Winter Precipitation Classification from Two Dimensional Video Disdrometer Data: Observations from Gcpex and Lpvex Experiments
Monday, 15 December 2014
The liquid-equivalent snow rate (SR) quantitative precipitation estimation (QPE) using radar (both ground-base and satellite) is very important component of GPM research. Winter storms can have with different type of precipitations such as, pristine ice crystal, sleet, graupel-like snow, rimed and aggregated snow, and each type of precipitations have very different micro-physical properties (e.g. size, density, fall speed, dielectric constant), to estimate SR accurately using radar becomes a challenge. The first step to get a proper estimator from radar observations is the precipitation classification. The form of different winter precipitation relates to the environment especially the temperature and humidity. In addition, the different precipitation type also correspond to different shape and density resulting in different fall speeds.
Recent research shows that 2DVD is able to observe winter precipitation successfully. The 2DVD can measure the fall speed of each particle falling into its observing area, and provide the contours from two orthogonal views. It is straight forward to estimate the diameter of snowflake from two views of 2DVD and compute the particle size distribution (PSD). In order to classify the different type of precipitation, we must not only estimate the diameter but also define several geometric features. In this paper we explore a technique to estimate features from the contours of 2D-Video images.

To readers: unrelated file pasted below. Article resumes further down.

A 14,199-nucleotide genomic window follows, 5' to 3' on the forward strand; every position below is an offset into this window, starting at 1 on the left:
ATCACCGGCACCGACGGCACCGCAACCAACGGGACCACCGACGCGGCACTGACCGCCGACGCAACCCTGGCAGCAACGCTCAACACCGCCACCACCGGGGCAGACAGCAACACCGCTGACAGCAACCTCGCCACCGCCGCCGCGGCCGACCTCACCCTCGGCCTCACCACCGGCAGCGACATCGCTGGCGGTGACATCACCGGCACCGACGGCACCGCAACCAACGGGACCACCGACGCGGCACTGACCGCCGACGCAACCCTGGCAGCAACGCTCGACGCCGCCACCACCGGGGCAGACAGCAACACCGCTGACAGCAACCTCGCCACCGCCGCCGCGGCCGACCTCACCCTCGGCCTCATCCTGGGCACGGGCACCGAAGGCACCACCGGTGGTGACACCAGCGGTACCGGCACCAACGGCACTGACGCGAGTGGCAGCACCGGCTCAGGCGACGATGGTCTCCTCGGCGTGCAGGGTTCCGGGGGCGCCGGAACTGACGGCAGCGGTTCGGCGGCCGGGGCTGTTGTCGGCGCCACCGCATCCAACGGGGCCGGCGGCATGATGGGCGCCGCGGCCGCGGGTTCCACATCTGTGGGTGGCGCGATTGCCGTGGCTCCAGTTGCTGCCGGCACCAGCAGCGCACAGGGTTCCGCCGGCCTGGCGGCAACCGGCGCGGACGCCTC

In this paper, we analyze observations from two GPM winter campaigns namely, GCPEX and LPVEX. From these data sets , we derive the to get the statistics of fall speed and geometric features developed in this paper. Subsequently these are used to classify winter precipitation into four catalogs, namely rain, sleet, graupel-like snow and fluffy snow (may form by aggregation or aggregation with riming). We apply this procedure to two GCPEx cases which mixed with different type of precipitation in different time interval. Since we are using the contouring data and fall speed, this procedure may also apply to other image instruments which are capable to measure the fall speed such as the hydrometeor velocity and shape detector (HVSD) or Multi-Angle Snowflake Camera (MASC). Subsequently these classifications are used in the assumptions to simulate radar observations.